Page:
Stories: Hohepa, New Zealand
Sitting in my hotel room in Dublin's coastal town of Dun Laoghaire, I'm preparing to interview seventy-year-old, Hohepa. I have Irish musician, Fionn Regan, quietly playing in the background, and I can't help but notice Hohepa's energy. There is a child-like innocence and purity about him—in society, that energy stands out to me when I encounter it.
Perth, Australia-based, Hohepa is of Maori descent—indigenous New Zealander. A recovering alcoholic, Hohepa was fifty-years-old when he realized he had suppressed traumas. He sort out healing to find the root cause of his addiction—his childhood.
In Maori culture (which is also my culture) exists a tradition called whāngai: a type of non-formal adoption. Quite often, especially in the early-to-mid 1900s, Maori families gave one or more of their children to another family—typically relatives—for different reasons. Hohepa was adopted out this way numerous times.
He is softly-spoken and has a dapper fashion sense. I can't imagine him ever raising his voice—he is very gentle. He wipes his branded glasses with his navy collared shirt before putting them back on his kind face. He smiles to signal he's ready. He takes a deep breath as he prepares to answer my question, "How has love, or the absence of love, changed you?"
I can sense Hohepa's emotions as he proceeds to tell me about his childhood.
In 1953, Hohepa's mother, Tilly, gave birth to him outside of wedlock. Which was highly frowned upon in those days. Sadly, her father forced her to whāngai Hohepa to another family due to being an illegitimate child. Although not related to Tilly, the whāngai family couldn't have children of their own, so Hohepa was given to them. Tilly—not wanting to whāngai Hohepa—stole him back from his adoptive parents and took him home to live with her. But it wasn't long until her father found out and returned Hohepa to his whāngai family. Tilly made a second attempt to retrieve her son, although unsuccessful. As a result, Hohepa's adoptive parents moved to the other side of the North Island, New Zealand.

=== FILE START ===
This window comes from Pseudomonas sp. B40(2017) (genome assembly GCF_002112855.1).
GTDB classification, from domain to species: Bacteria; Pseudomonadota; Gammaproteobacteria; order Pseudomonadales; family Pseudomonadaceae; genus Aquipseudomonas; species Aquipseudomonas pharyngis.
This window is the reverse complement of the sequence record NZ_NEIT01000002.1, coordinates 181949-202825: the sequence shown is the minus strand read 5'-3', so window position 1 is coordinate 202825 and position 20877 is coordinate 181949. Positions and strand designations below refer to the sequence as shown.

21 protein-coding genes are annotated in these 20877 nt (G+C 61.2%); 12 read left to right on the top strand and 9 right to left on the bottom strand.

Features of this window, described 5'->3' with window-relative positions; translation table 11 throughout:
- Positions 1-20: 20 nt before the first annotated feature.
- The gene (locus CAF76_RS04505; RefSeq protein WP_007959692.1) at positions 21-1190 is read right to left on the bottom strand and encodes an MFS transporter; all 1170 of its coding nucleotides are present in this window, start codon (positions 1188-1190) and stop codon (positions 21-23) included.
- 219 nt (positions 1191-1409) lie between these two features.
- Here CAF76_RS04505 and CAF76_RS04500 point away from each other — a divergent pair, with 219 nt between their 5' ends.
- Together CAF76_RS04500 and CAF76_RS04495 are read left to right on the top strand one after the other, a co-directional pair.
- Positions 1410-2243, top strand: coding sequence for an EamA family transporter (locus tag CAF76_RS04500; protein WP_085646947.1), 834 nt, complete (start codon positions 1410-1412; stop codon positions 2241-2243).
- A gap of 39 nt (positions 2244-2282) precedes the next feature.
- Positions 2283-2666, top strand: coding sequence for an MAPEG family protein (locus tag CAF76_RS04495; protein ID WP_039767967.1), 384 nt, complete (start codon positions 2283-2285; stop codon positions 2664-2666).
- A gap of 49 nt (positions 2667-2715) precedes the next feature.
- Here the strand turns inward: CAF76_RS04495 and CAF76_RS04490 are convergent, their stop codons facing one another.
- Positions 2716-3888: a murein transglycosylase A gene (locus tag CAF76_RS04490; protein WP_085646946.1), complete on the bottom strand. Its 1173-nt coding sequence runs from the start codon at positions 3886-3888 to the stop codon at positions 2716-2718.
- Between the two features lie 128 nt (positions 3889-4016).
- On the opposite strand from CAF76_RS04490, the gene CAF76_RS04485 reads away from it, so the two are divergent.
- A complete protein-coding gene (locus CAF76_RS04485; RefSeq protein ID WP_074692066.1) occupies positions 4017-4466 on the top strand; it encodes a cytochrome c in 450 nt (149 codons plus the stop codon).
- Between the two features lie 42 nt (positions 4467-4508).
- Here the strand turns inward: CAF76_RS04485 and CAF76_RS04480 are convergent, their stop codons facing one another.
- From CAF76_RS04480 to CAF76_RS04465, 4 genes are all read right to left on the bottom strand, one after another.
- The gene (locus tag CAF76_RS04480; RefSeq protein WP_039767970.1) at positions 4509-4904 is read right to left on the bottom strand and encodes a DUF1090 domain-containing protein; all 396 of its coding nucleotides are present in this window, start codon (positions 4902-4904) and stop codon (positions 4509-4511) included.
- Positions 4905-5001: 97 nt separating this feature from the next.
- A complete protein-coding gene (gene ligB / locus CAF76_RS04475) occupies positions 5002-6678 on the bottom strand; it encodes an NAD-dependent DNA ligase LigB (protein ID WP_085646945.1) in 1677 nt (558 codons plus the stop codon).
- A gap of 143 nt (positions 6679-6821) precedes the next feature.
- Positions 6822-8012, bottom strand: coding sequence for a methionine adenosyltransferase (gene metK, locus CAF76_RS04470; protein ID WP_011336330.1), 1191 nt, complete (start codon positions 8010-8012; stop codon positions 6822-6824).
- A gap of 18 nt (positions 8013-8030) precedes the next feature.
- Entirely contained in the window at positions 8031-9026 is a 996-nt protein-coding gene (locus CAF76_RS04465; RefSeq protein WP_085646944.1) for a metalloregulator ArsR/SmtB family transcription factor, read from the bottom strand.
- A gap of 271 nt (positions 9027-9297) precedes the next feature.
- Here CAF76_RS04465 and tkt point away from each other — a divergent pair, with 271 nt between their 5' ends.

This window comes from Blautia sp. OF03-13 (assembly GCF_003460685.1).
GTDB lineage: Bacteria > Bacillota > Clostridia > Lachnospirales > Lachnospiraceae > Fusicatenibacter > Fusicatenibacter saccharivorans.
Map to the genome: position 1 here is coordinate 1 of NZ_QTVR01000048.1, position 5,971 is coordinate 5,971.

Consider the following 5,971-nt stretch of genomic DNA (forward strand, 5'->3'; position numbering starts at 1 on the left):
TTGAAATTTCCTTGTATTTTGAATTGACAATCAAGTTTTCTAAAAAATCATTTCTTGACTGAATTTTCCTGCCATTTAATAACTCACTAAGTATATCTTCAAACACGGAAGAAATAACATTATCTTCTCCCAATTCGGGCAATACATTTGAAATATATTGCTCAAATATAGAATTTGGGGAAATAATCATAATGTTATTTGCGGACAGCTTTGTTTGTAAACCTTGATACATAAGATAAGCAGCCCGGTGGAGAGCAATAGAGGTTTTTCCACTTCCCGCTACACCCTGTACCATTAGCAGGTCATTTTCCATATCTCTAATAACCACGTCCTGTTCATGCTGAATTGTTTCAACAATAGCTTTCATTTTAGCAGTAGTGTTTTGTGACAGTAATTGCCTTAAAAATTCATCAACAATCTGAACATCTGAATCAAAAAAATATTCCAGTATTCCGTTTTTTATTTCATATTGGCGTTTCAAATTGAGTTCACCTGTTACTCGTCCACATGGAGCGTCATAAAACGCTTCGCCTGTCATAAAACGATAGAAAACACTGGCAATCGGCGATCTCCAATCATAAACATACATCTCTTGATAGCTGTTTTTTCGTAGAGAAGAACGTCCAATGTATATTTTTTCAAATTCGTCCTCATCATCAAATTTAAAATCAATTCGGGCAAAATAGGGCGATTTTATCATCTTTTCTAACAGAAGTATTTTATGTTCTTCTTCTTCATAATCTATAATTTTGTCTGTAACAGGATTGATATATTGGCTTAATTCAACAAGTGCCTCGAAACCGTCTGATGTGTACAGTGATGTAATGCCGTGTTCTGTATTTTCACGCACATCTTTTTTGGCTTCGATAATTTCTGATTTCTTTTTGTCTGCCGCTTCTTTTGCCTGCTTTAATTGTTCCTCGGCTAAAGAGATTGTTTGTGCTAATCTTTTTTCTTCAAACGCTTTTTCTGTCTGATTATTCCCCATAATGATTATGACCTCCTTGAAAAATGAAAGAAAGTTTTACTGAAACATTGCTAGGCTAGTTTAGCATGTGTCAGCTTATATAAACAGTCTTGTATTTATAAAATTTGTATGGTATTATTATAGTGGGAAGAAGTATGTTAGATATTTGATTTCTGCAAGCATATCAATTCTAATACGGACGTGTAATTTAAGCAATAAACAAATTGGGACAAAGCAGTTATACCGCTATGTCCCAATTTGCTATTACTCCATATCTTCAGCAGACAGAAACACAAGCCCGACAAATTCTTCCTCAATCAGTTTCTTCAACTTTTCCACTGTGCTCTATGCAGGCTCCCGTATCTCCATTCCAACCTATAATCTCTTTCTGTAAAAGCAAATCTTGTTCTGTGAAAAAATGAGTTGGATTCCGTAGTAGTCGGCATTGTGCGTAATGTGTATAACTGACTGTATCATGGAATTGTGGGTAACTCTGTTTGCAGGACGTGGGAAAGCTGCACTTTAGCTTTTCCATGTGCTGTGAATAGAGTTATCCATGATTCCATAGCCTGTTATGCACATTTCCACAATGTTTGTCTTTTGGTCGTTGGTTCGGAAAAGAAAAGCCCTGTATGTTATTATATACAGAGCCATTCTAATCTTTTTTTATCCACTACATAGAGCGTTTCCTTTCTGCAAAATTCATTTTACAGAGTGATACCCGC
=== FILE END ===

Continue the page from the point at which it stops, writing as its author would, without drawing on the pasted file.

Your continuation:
That was Hohepa's first whāngai family, with Joe and Margo.
For the rest of Hohepa's childhood, he was adopted by several different families, many times bouncing between the same three—the families of Joe, Doris, and Vana.
"When you keep being moved from home to home, it told me that they aren't the problem. That I am," Hohepa affirmed.
When Hohepa entered Doris' care, he recalls an unloving, passive-aggressive woman. "Doris never made me cry, but I never felt secure or loved."
He remembers being at the carnival by himself and riding the merry-go-round alone. And being Doris' errand boy—he was often woken during the night to run errands for her, which entailed walking alone to the local shops under the night sky. She received whāngai payments from Joe when Hohepa was in her care, which was the motivation behind adopting Hohepa.
"Whāngai is good but is misused," he adds. "And the collateral effect is huge."